OPERA INTERNATIONAL, in its sixth year, is a small company with a big name. It has a modest budget and a short season--one production given in two performances in August, when most other opera companies are on vacation and good singers tend to be free of other commitments. This year's opera could hardly be more international--vocal coach Rainer Armbrust came over from Germany, soprano Haibo Bai and baritone Sun Yu are from China, bass Yu Hsi Bai is from Taiwan, tenor Giancarlo Bacigalupo from Peru, and conductor Edward Roberts, director Muriel von Villas, tenor Drew Slatton and baritone Jason Stearns come from the United States. This afternoon the company will close its season with a performance of Puccini's "Tosca," a violent tale of revolutionary aspirations, love, jealousy, lust and violent death in Napoleonic-era Rome--one of the half-dozen most popular operas of all time. In the best operatic tradition, nearly everyone dies.

--Joseph McLellan

At Lisner Auditorium, 730 21st St. NW. Today at 4 p.m. $30-$45. Call 202-432-SEAT for tickets and 301-365-3479 for information.


ALFRED HITCHCOCK ONCE SAID he could never make a historical film because he couldn't imagine people in those costumes going to the bathroom. Well, here's another question along the same line: If somebody were to hold an all-day seminar for Hitchcock fans, how would they go to the bathroom? Trust the Smithsonian to think of everything. It turns out that between segments of "The Ultimate Hitchcock" there are helpful little breaks. Whew! Anyhow, it's this Saturday, in celebration of the 100th birthday of the suspense master, and taught by film historian Max Alvarez. The segments include "What Made Hitchcock Hitchcock?," "Signature Hitchcock," "Hitchcock the Craftsman" and "Hitchcock the Jester." Clips to be shown come from "The Lodger," "Rebecca," "The Birds," "Frenzy" and "Psycho," among others.

--Stephen Hunter

At the Dillon Ripley Center Lecture Hall, Third Floor, 1100 Jefferson Dr. SW. Saturday, 10 a.m. to 4:30 p.m. General admission, $80. Call 202-357-3030 or visit calendar.htm.


LIGHTS, ACTION, SPIELBERG! Yes, His Stevenness, the great director, will appear in public this Wednesday at the Smithsonian for a celebration of his career. A contract director at Universal at the age of 18, Steven Spielberg has not only been the movies' box office champ but has used his position to make films that edify, provoke and educate. He is middlebrow at its most noble, and the Smithsonian will salute him in this program, which climaxes (after clips and an interview with Time critic Richard Schickel) with the presentation of the James Smithson Bicentennial Medal. Afterward there's a reception in the Great Hall.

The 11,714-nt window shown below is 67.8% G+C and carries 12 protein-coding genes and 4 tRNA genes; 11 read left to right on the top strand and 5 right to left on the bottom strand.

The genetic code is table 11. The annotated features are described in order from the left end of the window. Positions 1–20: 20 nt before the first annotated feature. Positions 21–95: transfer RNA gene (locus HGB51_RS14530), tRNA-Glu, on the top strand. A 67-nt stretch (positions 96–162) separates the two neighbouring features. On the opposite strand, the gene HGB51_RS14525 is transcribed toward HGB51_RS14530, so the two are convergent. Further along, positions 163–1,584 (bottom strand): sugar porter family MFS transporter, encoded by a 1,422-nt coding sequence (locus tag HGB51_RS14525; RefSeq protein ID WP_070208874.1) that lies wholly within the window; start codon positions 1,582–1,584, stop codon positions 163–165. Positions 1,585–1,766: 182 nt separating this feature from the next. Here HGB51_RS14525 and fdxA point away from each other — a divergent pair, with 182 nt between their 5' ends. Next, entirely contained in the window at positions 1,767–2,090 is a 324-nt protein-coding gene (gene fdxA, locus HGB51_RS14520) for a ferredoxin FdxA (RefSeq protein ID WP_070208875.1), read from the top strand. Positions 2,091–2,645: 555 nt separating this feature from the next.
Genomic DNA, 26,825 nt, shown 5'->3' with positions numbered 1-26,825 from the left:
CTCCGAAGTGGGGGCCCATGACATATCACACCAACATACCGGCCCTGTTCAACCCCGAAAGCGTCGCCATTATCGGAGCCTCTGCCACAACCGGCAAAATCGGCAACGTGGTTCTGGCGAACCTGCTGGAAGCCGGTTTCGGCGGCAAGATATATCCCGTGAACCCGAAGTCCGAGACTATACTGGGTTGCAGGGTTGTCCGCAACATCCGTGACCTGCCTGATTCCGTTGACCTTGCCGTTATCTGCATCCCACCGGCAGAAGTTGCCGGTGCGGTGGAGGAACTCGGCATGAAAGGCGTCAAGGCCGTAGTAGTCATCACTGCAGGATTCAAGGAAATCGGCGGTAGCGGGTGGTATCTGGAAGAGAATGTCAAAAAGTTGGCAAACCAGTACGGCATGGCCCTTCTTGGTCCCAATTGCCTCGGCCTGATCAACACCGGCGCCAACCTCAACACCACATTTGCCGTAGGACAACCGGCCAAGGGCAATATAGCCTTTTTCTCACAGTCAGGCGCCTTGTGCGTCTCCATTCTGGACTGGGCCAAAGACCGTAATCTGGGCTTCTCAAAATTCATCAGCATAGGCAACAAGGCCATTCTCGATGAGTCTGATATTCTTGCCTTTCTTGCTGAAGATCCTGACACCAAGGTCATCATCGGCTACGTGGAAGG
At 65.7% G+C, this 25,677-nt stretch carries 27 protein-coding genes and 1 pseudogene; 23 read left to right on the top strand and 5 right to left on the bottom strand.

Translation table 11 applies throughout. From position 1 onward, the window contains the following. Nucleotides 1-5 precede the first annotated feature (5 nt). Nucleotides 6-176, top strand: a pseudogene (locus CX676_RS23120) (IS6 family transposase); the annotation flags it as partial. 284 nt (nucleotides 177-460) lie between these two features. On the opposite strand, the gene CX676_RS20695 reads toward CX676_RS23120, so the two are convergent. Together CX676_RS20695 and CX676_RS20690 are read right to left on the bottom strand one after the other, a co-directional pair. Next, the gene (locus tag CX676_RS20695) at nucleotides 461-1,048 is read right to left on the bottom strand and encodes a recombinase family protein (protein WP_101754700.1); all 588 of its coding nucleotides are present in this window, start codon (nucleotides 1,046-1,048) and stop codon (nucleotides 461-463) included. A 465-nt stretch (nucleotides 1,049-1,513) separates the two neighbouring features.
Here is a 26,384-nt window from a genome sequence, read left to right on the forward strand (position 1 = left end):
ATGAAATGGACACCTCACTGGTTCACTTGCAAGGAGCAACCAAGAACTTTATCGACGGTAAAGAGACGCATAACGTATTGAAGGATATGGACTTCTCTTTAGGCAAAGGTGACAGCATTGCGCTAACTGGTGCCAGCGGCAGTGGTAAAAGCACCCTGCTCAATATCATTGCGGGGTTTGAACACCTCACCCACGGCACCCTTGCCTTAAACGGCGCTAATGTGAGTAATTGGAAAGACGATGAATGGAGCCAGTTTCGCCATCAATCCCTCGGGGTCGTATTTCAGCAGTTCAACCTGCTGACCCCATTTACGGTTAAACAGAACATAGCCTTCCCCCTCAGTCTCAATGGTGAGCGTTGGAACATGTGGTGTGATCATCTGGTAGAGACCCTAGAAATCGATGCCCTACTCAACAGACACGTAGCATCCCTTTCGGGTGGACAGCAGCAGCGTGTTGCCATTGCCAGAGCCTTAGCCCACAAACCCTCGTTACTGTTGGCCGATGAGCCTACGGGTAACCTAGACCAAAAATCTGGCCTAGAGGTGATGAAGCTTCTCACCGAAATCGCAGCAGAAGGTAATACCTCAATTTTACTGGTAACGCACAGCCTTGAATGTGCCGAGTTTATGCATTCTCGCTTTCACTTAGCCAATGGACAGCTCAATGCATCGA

--Stephen Hunter

7 p.m. Wednesday at the National Museum of Natural History's Baird Auditorium, 10th Street and Constitution Avenue NW. General-admission tickets are $55 (tribute only) and $160 (tribute and reception). Call 202-357-3030 or visit


ONE SPRING NIGHT 11 years ago, Margaret Mee kept an all-night vigil in the depths of the Amazon, hoping to witness the rare "moonflower" cactus in bloom. A skilled artist and amateur botanist, Mee traveled to the jungles of South America 15 times during a span of 30 years, discovering and painting a wide range of flora and fauna. Mee's vigil that night, during her final trip to the Amazon, proved fruitful. Her carefully constructed watercolor of Selenicereus wittii shows five flowers in varying states of bloom, the thin white petals stretching up from a mass of green and pink leaves. In her diary Mee wrote that she was "humbled by the experience" of watching the plant, which blooms for only one night. The British-born artist's drawings, field sketchbooks and diaries are on view at the National Museum of Natural History in "Margaret Mee: Return to the Amazon."

--Nicole Lewis

10th Street and Constitution Avenue NW. Free. Through Aug. 22. 202-357-2700.


NEVILLE GARRICK'S LONG JOURNEY to his spiritual homeland is told in "A Rasta's Pilgrimage: Ethiopian Faces and Places." Garrick, the former art and lighting director for Jamaican reggae legend Bob Marley, first visited Ethiopia in the early '90s, when he headed the Bob Marley Foundation, but his journey began many years earlier when he was first drawn to the Rastafarian religion, which views Ethiopia as a spiritual sanctuary and its former ruler, Emperor Haile Selassie, as the Rastafarian messiah. Garrick's new book contains 118 color photographs of the people and astounding sites like Tissisat Falls (which produces multiple rainbows) and the castles of Gondard. Garrick will appear at a book signing and photo exhibit featuring 40 enlarged images from "A Rasta's Pilgrimage." Also on hand will be Jamaican Ambassador Richard Bernal and Rastafari Nyabingi drummers, who will open the event.

--Richard Harrington

At Zanzibar on the Waterfront, 700 Water St. SW. Today at 4 p.m. Free. 202-722-0545.